After you have had a good foundation of how to write Vietnamese, it’s time we learn how to speak Vietnamese. The ability to speak even just a few simple words and sentences in the target language quite often arouse a very special feeling!
We must speak with all the humility that is appropriate to our limited vision, but we must speak.” — Martin Luther King Jr.
As we have learned in the lesson on writing, Vietnamese is a tonal language (i.e., with accent marks/diacritics) with some vowels that don’t appear in the English alphabet (e.g. ă, ơ, ê). As such getting the hang of Vietnamese words’ pronunciations is understandably not easy. The key to tackle this difficulty is however still the same as acquiring any difficult knowledge: understanding the basics to get started, then keep listening till you get familiar with the sounds. The wisdom practice makes perfect rings true here.
Let’s start with the vowels.
Pronouncing Vietnamese vowels
The following table list the vowels, their IPA phonetic symbols and the equivalent sounds in English. If you’re unfamiliar with IPA symbols, it’s simply a conventional mapping from symbols to actual sounds so that once you’ve learned the mapping, you would know the correct pronunciation by just looking at the phonetic symbols, which are available in dictionary entries. You can just ignore the IPA symbols if you want to.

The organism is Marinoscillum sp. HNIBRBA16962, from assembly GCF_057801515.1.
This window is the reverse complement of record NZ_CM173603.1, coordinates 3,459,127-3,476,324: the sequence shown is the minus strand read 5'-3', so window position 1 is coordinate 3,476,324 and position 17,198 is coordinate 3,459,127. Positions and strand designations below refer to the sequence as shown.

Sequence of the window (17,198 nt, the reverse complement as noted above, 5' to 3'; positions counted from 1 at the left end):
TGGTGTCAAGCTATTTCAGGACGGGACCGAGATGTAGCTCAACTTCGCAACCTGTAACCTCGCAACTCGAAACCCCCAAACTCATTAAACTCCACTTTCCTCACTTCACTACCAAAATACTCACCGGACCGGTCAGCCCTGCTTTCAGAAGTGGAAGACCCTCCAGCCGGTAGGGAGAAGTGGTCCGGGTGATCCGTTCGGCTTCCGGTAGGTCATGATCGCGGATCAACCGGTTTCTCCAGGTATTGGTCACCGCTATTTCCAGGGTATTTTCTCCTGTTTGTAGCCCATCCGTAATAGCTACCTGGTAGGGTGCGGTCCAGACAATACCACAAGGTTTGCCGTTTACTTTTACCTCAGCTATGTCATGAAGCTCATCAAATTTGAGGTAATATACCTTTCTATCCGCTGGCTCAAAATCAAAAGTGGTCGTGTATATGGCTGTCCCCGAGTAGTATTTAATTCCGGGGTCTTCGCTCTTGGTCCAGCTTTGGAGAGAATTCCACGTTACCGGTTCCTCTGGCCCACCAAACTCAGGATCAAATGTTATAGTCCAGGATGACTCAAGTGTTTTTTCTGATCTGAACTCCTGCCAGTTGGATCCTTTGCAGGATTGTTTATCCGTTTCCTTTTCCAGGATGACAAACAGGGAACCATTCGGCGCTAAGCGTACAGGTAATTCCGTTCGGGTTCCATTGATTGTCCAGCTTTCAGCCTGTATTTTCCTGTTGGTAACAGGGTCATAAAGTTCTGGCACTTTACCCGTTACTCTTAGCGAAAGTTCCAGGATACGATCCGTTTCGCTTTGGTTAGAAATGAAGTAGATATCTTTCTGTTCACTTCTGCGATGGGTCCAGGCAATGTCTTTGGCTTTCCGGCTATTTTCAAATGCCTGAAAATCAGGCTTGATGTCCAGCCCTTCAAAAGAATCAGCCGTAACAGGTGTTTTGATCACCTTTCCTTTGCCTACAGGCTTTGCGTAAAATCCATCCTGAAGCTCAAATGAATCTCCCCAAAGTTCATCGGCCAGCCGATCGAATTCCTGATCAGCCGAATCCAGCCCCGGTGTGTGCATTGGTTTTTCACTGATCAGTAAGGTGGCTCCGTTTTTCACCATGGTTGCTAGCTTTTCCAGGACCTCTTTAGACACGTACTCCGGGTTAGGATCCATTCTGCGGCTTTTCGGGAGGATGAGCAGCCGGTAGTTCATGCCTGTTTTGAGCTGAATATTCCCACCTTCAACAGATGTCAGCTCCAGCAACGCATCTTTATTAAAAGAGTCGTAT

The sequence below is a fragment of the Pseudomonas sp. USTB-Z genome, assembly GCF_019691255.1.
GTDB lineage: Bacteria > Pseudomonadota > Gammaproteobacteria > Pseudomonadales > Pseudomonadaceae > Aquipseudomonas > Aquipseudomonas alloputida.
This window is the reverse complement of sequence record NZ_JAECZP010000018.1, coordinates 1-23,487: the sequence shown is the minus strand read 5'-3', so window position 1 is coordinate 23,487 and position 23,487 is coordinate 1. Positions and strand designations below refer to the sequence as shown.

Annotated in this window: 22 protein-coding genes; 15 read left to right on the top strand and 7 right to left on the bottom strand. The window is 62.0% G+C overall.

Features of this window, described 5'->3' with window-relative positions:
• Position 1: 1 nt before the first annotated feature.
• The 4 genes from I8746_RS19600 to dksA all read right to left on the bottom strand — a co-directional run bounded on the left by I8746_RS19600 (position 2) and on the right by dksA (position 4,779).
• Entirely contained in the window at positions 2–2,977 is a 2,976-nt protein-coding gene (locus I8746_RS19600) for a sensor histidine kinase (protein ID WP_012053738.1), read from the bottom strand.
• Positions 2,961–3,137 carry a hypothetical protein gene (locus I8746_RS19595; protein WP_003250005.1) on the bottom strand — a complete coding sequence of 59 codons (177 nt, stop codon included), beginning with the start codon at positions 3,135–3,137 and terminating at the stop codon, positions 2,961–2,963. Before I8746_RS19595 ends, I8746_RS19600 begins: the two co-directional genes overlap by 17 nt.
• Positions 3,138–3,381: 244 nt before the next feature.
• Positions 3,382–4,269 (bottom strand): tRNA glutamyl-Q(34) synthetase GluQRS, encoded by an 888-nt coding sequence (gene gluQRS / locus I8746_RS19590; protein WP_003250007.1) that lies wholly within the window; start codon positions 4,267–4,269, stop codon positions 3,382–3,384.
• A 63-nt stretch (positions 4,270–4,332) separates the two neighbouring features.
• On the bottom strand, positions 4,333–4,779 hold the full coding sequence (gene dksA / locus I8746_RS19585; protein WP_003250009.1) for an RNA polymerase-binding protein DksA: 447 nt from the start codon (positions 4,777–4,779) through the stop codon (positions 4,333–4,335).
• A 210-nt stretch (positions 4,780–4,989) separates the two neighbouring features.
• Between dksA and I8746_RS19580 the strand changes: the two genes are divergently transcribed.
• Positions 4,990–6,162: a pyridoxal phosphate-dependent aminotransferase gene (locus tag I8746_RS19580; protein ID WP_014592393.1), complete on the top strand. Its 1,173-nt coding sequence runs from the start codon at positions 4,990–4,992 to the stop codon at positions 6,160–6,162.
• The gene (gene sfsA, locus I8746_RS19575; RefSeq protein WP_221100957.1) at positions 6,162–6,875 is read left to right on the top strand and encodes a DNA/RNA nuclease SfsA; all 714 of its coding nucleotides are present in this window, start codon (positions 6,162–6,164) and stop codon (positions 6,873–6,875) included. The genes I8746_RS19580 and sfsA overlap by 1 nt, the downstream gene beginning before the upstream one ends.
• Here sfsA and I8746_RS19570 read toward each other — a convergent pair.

Pronunciation of Vietnamese vowels
|ă||/a/||father (shortened a)*||mắt (“eye”)|
|â||/ə/||but *||đất (“earth”)|
|ê||/e/||may *||hên (“lucky”)|
|i, y||/i/||me||hình (“image”), yêu (“love”)|
|ô||/o/||spoke *||cô (“she”)|
|ư||/ɨ/||uh-uh *||mứt (“jam”)|
The 4 asterisks indicate that the examples are not close enough because there isn’t any close sound in English for those cases. In order to overcome this unfamiliarity, you may want to listen to native speakers and record the sounds in your mind. Please watch the video  below for native pronunciation of vowels in the above table.
Pronunciation of Vietnamese vowels